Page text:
Dr. Hilarion J. Ramiro, Jr. - A Different Lent

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Healthbeat 1996 No. 1b.jpgHealthbeat 1996 No. 1b.jpg

No better way to illustrate the Domino Effect theory than the events that happened to the then Health Secretary Hilarion J. Ramiro, Jr.

Like a domino piece placed in front of another, when Ramiro fell from grace, everyone within his reach fell down with him. Including the entire Department of Health.

And that was in March, the Season of Lent.

It started out with an anonymous “white paper” faxed to the different offices of the Department of Health and some offices of Senators on 4 March. This contained allegations of graft and corruption, accusing Ramiro and his top aides of juggling funds for health programs and making illegal purchases. Even Ramiro’s wife, House Rep. Herminia Ramiro, was accused of favoring a group of suppliers over the procurement needs of the DOH.

In the days that followed, Ramiro laughed off allegations raised in the white paper saying it was untrue and only part of a smear campaign against him.

Then, Senator Juan Flavier called for a Senate inquiry and Ombudsman Aniano Desierto ordered an investigation, particularly into the alleged overpriced purchase of P.9.9 million medical kits for typhoon victims and P89.9 million worth of Hepatitis B vaccines.

The litany of charges continued and the way to Ramiro’s “cross” was being paved.

On 11 March, adding controversy to an already scandalous issue, the Philippine Center for Investigative Journalism published a report of more alleged corrupt practices of Ramiro and his aides, including his supposed request for a Pajero from a multinational drug company.

Marathon hearings were made by the Senate committees on health and ethics. Then, President Fidel V. Ramos created a three-member panel, known as the Committee of Peers led by Justice Secretary Teofisto Guingona, to look into the charges.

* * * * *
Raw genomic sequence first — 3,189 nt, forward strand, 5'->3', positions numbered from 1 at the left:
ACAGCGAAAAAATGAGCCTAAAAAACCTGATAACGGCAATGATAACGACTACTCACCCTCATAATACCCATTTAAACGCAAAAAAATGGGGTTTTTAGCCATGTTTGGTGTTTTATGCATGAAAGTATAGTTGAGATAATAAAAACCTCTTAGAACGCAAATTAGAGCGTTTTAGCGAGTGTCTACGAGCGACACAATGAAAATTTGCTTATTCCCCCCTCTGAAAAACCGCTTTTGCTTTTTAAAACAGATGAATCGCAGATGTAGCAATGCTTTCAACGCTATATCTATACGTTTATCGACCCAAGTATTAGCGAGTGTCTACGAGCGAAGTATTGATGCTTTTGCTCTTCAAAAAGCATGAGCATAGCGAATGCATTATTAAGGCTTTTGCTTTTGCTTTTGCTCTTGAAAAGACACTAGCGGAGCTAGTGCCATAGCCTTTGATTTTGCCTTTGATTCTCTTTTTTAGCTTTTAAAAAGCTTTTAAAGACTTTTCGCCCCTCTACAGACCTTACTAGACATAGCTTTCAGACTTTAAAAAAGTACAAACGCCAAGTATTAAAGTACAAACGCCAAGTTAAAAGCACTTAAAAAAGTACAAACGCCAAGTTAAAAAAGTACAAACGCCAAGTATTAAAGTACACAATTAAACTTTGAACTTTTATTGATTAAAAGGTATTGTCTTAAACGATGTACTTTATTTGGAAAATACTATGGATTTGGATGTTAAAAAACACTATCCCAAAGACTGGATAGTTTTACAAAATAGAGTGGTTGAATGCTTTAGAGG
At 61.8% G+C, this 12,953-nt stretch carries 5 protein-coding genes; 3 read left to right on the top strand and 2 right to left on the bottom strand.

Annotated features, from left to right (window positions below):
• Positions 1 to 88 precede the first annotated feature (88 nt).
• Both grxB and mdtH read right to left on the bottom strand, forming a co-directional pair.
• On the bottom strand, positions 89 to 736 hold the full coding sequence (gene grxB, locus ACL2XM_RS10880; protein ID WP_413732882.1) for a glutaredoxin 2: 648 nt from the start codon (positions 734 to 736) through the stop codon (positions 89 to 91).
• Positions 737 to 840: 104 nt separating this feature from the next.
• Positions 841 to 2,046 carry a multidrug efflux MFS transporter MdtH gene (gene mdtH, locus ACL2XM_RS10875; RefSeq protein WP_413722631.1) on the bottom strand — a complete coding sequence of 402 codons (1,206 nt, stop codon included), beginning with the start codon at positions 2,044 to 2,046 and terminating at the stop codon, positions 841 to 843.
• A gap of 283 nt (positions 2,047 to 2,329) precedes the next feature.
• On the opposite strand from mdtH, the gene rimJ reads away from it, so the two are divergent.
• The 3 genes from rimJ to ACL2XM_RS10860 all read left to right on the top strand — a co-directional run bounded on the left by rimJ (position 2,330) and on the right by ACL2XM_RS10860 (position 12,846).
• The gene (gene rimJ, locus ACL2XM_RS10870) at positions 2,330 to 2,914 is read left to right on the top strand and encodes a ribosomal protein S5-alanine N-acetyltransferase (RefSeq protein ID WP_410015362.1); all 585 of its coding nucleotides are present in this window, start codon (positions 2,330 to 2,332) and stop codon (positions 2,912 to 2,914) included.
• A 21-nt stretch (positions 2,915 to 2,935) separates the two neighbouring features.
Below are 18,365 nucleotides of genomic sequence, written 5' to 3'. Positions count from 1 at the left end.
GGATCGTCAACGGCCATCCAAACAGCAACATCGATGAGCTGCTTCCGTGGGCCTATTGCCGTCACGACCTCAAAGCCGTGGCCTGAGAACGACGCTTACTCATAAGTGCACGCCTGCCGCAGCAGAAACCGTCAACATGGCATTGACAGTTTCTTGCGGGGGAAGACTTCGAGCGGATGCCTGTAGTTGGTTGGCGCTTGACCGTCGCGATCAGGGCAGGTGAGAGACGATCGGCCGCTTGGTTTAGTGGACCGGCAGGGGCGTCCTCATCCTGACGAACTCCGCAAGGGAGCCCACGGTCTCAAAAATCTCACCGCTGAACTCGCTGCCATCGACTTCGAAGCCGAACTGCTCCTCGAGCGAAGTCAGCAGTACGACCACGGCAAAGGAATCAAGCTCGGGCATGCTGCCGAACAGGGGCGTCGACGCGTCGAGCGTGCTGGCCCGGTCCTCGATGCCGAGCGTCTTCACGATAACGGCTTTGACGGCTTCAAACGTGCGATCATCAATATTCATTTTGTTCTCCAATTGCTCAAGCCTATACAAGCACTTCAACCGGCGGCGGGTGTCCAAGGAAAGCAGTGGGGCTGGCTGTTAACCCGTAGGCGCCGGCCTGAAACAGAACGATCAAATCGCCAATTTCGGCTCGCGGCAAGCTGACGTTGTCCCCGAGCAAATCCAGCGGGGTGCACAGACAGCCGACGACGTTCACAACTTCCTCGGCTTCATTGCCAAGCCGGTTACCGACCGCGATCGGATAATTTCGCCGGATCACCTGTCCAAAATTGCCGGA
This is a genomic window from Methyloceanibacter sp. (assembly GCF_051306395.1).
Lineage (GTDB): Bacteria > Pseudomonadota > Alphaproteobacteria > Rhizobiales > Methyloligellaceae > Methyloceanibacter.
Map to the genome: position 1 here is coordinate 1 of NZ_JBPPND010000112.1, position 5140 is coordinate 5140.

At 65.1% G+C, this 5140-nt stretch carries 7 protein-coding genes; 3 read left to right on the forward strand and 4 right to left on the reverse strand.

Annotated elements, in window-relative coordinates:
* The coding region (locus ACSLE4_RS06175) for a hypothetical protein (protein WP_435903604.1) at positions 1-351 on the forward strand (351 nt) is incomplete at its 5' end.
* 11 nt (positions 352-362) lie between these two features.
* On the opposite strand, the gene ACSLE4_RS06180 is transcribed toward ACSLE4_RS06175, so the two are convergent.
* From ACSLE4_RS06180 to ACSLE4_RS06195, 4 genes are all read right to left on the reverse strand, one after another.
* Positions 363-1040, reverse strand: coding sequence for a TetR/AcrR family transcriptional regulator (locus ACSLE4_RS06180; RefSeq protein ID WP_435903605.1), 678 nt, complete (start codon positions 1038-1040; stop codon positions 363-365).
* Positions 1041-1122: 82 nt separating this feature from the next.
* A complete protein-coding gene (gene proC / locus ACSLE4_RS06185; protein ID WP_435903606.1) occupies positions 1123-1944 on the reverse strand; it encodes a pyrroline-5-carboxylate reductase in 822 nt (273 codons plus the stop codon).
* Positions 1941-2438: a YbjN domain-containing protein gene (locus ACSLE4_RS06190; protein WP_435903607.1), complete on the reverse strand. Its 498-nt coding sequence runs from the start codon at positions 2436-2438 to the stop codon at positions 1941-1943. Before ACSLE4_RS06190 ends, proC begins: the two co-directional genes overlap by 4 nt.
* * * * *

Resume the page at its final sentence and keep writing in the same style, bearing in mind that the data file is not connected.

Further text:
“So as not to duly influence the ongoing investigation,“ Ramiro went on an indefinite leave of absence on 15 March.

With Ramiro, Health Undersecretaries Manuel G. Roxas and Teresita de la Cruz were charged. Also included were some officials of the Procurement and Logistics Service and Finance Service.

On 20 March, Senator Orlando Mercado made a privilege speech pushing for the reorganization of the entire DOH. Corruption, he said, is very rampant in the DOH ever since he could remember.

Already, the whole DOH’s integrity was being questioned.

Ramiro, still expecting to clear the cloud of suspicion on him, called for a news conference saying there was no medical kit scan because he had not yet signed the check covering an initial payment for the kits. He went on to radio and television shows to clear his name. He kept his wits about him saying, “Kapag may Biernes Santo, may Domingo Resurrection.”

But the agony kept coming for Ramiro. On 22 March, his brother-in-law, Boots Villaluz, was arrested and charged of bribing Senator Nikki Coseteng in the amount of P1 million as first of three payments for the latter’s silence on the corruption charges.

On the same day, Ramiro tendered his resignation which President Ramos accepted immediately.

After almost eight months, his stint as health secretary ended. It was the shortest Cabinet term in the Ramos’ administration. One of those considered “the best and brightest” was pushed to a grim fail.

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